Leaseholder & Landlord Proof of Delivery

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    Leaseholder & Landlord Proof of Delivery

    Over the years I've always worried about this when writing to my landlord. Royal Mail do not offer a proof of delivery service, just proof of postage and proof of signature. Proof that they've actually posted a letter through the door is generally what I want.

    I got totally fed up using the basic 'signed for' service. This used to be called recorded delivery. After having many letters go into limbo it transpired that a lot of postmen are too lazy to return the letters to the sorting office and post them without signature when nobody answers the door. So as a sender looking for proof of delivery you are in a worse position than if you had just sent the letter by normal post. You are actually being told by 'track and trace' that the letter has not been delivered.

    Special Delivery is better because those lazy postmen tend to return the letter to the sorting office and it eventually gets picked up or returned. I'm currently in this position. My LL appears to have gone away. A letter I sent special delivery has been taken back to the sorting office and has not been collected after several days. I've driven past my LL's house a few times and they seem to be away as their car is not there.

    Where do I stand legally? If it's returned to me do I have to start again? That's hugely frustrating if I do.

    My lease actually states that "any demand notice or other document required or authorised to be given by the Lessee shall be well and sufficiently given if left or sent through the post by registered or recorded delivery letter addressed to the Lessor at the last known address of the Lessor and any demand notice or other document sent by post shall be deemed to have been served twenty-four hours after such posting"

    The family I am dealing with are well versed in using the post as an excuse (I was messed around terribly in one court case, having to prepare for 3 hearings that were rearranged at the last minute or were they didn't turn up)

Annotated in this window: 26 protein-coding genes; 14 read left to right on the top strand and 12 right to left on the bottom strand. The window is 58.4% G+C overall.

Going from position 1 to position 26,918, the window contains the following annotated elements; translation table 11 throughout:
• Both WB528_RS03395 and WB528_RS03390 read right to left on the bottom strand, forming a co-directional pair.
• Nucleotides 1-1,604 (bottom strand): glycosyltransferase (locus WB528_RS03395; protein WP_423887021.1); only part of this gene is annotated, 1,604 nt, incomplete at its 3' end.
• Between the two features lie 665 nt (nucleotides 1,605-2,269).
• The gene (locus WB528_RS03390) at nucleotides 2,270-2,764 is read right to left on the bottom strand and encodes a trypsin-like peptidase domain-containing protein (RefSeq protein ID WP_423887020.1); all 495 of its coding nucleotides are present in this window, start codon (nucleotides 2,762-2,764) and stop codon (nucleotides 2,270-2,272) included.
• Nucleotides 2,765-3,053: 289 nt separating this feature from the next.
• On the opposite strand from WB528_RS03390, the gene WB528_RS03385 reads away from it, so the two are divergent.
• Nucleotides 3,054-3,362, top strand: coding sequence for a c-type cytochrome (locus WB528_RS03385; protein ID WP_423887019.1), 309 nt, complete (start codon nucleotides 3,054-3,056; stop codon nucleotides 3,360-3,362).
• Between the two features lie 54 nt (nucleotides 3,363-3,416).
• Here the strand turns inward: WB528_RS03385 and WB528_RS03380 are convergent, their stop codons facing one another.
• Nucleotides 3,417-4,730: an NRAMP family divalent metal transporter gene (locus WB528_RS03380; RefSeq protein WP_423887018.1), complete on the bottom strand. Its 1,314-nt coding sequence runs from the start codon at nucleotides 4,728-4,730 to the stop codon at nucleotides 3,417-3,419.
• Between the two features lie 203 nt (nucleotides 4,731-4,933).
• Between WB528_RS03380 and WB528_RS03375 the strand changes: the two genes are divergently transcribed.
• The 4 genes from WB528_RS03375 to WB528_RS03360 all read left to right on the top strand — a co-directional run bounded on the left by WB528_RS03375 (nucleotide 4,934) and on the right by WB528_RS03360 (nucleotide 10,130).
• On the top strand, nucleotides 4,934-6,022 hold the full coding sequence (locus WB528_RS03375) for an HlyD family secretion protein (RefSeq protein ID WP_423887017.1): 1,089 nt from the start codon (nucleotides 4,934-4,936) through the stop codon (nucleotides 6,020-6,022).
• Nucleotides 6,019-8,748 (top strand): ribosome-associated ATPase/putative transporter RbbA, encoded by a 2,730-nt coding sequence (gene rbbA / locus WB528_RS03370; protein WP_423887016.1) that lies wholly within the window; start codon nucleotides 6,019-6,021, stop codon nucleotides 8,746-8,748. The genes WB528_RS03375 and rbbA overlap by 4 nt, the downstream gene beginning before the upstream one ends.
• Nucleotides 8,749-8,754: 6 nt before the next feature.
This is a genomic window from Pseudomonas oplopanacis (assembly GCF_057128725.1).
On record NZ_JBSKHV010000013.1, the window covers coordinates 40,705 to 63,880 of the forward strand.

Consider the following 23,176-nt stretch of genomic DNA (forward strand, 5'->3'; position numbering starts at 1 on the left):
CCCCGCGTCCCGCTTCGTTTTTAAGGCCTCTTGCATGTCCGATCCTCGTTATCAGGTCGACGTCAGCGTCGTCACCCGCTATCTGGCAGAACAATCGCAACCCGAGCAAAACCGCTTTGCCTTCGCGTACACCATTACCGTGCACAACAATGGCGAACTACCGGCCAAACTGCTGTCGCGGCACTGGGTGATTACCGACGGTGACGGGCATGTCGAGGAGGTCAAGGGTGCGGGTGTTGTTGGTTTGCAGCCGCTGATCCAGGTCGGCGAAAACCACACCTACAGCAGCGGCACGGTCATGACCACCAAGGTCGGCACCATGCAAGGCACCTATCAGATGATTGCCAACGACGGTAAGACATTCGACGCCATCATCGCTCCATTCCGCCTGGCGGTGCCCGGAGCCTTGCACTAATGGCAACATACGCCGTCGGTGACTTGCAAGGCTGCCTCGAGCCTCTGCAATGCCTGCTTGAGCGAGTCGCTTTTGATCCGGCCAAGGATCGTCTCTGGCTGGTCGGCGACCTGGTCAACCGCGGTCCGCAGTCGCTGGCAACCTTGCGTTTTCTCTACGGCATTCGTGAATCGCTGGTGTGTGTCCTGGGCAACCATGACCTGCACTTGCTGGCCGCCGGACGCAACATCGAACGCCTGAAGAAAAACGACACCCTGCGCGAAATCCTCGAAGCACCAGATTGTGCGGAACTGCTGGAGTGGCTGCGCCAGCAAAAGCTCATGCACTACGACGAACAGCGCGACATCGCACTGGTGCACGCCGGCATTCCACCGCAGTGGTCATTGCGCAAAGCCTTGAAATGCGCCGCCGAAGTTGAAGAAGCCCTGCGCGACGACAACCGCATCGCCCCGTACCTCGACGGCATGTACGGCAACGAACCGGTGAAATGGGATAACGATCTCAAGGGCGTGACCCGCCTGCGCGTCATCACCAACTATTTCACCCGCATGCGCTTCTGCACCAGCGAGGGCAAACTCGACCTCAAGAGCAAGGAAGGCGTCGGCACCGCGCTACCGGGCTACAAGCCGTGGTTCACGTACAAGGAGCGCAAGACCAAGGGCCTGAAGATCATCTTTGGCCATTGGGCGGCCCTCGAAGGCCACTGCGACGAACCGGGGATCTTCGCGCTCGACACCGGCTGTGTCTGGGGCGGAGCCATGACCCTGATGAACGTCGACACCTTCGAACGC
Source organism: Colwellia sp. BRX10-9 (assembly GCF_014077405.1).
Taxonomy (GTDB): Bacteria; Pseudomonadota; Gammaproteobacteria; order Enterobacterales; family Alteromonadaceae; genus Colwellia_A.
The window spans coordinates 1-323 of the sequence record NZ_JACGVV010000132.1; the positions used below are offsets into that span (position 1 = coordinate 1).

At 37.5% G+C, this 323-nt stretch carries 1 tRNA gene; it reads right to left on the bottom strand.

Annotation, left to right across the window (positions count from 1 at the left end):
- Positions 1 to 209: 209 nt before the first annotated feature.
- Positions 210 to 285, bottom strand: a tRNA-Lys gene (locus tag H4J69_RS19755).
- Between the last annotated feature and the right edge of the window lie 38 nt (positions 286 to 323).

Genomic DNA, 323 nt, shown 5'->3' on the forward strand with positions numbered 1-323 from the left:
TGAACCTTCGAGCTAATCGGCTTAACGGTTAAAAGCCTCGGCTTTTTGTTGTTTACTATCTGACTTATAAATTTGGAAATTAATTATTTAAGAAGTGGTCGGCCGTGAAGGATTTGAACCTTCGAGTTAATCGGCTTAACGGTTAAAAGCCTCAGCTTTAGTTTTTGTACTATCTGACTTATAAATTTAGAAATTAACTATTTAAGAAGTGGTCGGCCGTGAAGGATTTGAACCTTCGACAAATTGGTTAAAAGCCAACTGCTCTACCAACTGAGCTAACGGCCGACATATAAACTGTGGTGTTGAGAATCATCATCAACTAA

What do people recommend here? It sounds so simple when you read the lease but I'm not sure that when you get to the court that they will believe me when I say I posted it myself through their door.

    #2
    I found a good tip here on Landlordzone was to post two letters by ordinary post from two different post offices, and to ask each for a certificate of posting.

    I do this for all correspondence now with my tenants that I need to be reliably received.
    To save them chiming in, JPKeates, Theartfullodger, Boletus, Mindthegap, Macromia, Holy Cow & Ted.E.Bear think the opposite of me on almost every subject.

    Comment


      #3
      Originally posted by JK0 View Post
      I found a good tip here on Landlordzone was to post two letters by ordinary post from two different post offices, and to ask each for a certificate of posting.

      I do this for all correspondence now with my tenants that I need to be reliably received.
      Yes, I like that idea. Posting on 2 separate days would make it even more likely to arrive.

      I quite like the idea of hand delivering with video evidence to back it up. The trouble being proof of date/time. I've used photographs with the days paper in them before in regard to the state of the garden but this only really proves that it is some time after the date on the paper. Perhaps sit outside the property with a radio until the news comes on and then video that and you posting the letter?

      Comment


        #4
        I was messed about in court when my freeholder's solicitor claimed not to have recieved something, despite the fact that all documents I handed in personally as it's nearby, the Judge suggested also emailing too, which I now do..my freeholder doesnt appear to have an email address, so I fax too.

        Andy
        Advice given is based on my experience representing myself as a leaseholder both in the County Court and at Leasehold Valuation Tribunals.